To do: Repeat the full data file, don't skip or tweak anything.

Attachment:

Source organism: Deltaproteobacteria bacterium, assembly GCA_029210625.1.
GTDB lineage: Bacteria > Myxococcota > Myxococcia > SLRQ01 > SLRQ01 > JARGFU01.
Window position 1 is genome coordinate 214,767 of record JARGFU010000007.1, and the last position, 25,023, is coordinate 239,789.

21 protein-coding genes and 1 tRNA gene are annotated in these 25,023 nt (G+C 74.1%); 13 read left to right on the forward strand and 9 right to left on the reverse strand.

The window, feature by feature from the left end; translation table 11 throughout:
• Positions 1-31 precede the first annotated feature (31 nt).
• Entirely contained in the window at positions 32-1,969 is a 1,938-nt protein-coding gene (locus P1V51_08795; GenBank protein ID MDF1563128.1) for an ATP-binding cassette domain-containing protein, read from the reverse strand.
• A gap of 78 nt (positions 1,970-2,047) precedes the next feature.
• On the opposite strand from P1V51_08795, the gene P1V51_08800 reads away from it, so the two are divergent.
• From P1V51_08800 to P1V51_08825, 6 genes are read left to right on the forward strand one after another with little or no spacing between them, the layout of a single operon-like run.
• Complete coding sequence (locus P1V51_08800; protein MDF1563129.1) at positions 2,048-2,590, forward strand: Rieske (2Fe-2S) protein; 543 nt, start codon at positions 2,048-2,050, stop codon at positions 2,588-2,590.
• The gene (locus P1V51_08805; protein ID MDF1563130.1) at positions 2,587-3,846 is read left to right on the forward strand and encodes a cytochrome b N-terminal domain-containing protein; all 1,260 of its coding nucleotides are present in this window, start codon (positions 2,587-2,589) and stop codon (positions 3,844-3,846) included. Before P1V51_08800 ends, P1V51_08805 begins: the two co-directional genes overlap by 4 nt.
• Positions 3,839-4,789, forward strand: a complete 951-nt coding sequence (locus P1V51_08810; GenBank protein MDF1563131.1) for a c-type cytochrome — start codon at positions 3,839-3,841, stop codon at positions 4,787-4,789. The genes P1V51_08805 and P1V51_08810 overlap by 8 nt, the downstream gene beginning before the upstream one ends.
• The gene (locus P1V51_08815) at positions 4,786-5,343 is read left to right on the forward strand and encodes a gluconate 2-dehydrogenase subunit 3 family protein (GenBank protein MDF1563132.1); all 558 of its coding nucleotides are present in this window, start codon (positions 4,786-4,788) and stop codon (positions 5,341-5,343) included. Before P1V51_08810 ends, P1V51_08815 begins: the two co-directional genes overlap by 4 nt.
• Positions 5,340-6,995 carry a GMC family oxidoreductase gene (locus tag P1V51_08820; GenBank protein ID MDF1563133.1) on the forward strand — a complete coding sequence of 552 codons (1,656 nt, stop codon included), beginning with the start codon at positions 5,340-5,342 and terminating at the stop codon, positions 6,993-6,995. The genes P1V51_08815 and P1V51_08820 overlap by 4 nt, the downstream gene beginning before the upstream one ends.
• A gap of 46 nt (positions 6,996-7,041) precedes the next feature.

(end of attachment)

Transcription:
Source organism: Deltaproteobacteria bacterium, assembly GCA_029210625.1.
GTDB lineage: Bacteria > Myxococcota > Myxococcia > SLRQ01 > SLRQ01 > JARGFU01.
Window position 1 is genome coordinate 214,767 of record JARGFU010000007.1, and the last position, 25,023, is coordinate 239,789.

21 protein-coding genes and 1 tRNA gene are annotated in these 25,023 nt (G+C 74.1%); 13 read left to right on the forward strand and 9 right to left on the reverse strand.

The window, feature by feature from the left end; translation table 11 throughout:
• Positions 1-31 precede the first annotated feature (31 nt).
• Entirely contained in the window at positions 32-1,969 is a 1,938-nt protein-coding gene (locus P1V51_08795; GenBank protein ID MDF1563128.1) for an ATP-binding cassette domain-containing protein, read from the reverse strand.
• A gap of 78 nt (positions 1,970-2,047) precedes the next feature.
• On the opposite strand from P1V51_08795, the gene P1V51_08800 reads away from it, so the two are divergent.
• From P1V51_08800 to P1V51_08825, 6 genes are read left to right on the forward strand one after another with little or no spacing between them, the layout of a single operon-like run.
• Complete coding sequence (locus P1V51_08800; protein MDF1563129.1) at positions 2,048-2,590, forward strand: Rieske (2Fe-2S) protein; 543 nt, start codon at positions 2,048-2,050, stop codon at positions 2,588-2,590.
• The gene (locus P1V51_08805; protein ID MDF1563130.1) at positions 2,587-3,846 is read left to right on the forward strand and encodes a cytochrome b N-terminal domain-containing protein; all 1,260 of its coding nucleotides are present in this window, start codon (positions 2,587-2,589) and stop codon (positions 3,844-3,846) included. Before P1V51_08800 ends, P1V51_08805 begins: the two co-directional genes overlap by 4 nt.
• Positions 3,839-4,789, forward strand: a complete 951-nt coding sequence (locus P1V51_08810; GenBank protein MDF1563131.1) for a c-type cytochrome — start codon at positions 3,839-3,841, stop codon at positions 4,787-4,789. The genes P1V51_08805 and P1V51_08810 overlap by 8 nt, the downstream gene beginning before the upstream one ends.
• The gene (locus P1V51_08815) at positions 4,786-5,343 is read left to right on the forward strand and encodes a gluconate 2-dehydrogenase subunit 3 family protein (GenBank protein MDF1563132.1); all 558 of its coding nucleotides are present in this window, start codon (positions 4,786-4,788) and stop codon (positions 5,341-5,343) included. Before P1V51_08810 ends, P1V51_08815 begins: the two co-directional genes overlap by 4 nt.
• Positions 5,340-6,995 carry a GMC family oxidoreductase gene (locus tag P1V51_08820; GenBank protein ID MDF1563133.1) on the forward strand — a complete coding sequence of 552 codons (1,656 nt, stop codon included), beginning with the start codon at positions 5,340-5,342 and terminating at the stop codon, positions 6,993-6,995. The genes P1V51_08815 and P1V51_08820 overlap by 4 nt, the downstream gene beginning before the upstream one ends.
• A gap of 46 nt (positions 6,996-7,041) precedes the next feature.